In today's Freedom Friday blog and email newsletter, I want to talk about a topic that once again I don't get very often, but especially if you're forming a non-profit (or even if you're forming a for-profit corporation), you need to pay attention to. I want to talk about what a board of directors does for a corporation, be it a for-profit or non-profit entity. In a for-profit corporation, the shareholders own the company and receive the profits (and losses), but do not necessarily participate in the management. Similarly, in a non-profit corporation, the management is typically handled by a board of directors. It's important to understand, for either a for-profit or a non-profit corporation, what the duties are of a board of directors. In today's Freedom Friday blog and email newsletter, I'm answering the question, “What does a board of directors do?”
In general, a board of directors' duties for a for-profit corporation will differ somewhat from a non-profit corporation, and that's just because of the nature of the business. However, either way, there are specific duties that any board of directors will have to the organization, and these are known as “fiduciary duties”. In today's Freedom Friday blog and email newsletter, I want to talk about four fiduciary duties of any corporate director:
Duty of Competence and Knowledge
The first general fiduciary duty of a corporate director is the duty of competence and knowledge. Directors of a corporation, for-profit or non-profit, need to be competent and knowledgeable enough to make reasonable decisions on behalf of the business. They should at least have a rudimentary, or basic, understanding of the business or non-profit in order to fulfill their role as a director on the organization's board.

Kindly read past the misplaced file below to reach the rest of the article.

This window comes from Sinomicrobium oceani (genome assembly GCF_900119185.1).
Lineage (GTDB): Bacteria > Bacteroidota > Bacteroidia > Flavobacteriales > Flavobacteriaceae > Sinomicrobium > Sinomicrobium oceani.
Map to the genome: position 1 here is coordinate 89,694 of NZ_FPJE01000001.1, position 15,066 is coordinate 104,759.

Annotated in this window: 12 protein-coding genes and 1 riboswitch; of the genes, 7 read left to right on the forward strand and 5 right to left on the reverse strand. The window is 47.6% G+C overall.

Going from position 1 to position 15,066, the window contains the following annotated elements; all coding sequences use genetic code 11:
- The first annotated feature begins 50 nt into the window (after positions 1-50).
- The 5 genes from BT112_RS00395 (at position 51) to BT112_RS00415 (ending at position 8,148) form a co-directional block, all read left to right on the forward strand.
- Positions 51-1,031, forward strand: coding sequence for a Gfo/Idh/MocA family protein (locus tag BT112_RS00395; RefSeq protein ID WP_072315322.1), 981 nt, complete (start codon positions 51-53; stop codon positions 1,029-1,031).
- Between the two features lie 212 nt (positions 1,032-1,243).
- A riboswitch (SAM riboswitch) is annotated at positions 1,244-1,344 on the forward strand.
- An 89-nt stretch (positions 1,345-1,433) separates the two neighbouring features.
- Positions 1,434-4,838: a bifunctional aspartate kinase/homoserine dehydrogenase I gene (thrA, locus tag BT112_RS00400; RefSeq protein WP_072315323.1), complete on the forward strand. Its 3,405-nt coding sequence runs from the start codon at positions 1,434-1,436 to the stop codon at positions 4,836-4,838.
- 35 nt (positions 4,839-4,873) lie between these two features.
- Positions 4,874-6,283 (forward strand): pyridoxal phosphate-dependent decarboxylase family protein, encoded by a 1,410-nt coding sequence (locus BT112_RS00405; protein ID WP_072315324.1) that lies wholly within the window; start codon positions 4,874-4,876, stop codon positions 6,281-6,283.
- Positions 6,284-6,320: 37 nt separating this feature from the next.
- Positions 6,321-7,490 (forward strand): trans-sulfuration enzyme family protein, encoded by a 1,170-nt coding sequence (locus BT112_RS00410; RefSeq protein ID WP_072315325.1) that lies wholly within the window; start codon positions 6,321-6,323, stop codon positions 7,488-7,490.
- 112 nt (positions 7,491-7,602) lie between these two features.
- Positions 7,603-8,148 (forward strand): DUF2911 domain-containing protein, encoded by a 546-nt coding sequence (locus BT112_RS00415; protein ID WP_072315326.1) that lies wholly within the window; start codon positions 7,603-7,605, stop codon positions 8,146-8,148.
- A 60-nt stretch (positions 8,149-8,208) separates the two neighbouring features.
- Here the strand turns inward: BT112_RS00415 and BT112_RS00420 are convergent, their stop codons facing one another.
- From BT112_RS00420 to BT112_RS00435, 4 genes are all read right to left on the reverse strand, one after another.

Duty to be Informed
The second general fiduciary duty of a corporate director is the duty to be informed. The directors not only need to have a working knowledge of the business or the organization itself, but they also need to keep themselves informed of the activities of the business or the organization. Directors need to be aware of changes in the company and its activities.
Duty to Stand Against Misconduct
The third general fiduciary duty of a corporate director is the duty to stand against misconduct. Directors of a for-profit corporation or a non-profit cannot turn a blind eye to misconduct on any level. Even if it is profitable or beneficial to the business or the organization to avoid confronting the misconduct, directors must confront and take a stand against the misconduct, especially if they observe it. This means if a director finds out about someone in the business or organization doing something illegal that they need to object and work to get it corrected.
Duty to Review Finances, Policies, and Procedures
The fourth general fiduciary duty of a corporate director is the duty to review finances, policies, and procedures. This means that the directors have a responsibility to review the financial statements of the company, and that includes the books of a non-profit, too. They also have a responsibility to oversee the policies and procedures of the business or the organization as part of their general supervision.
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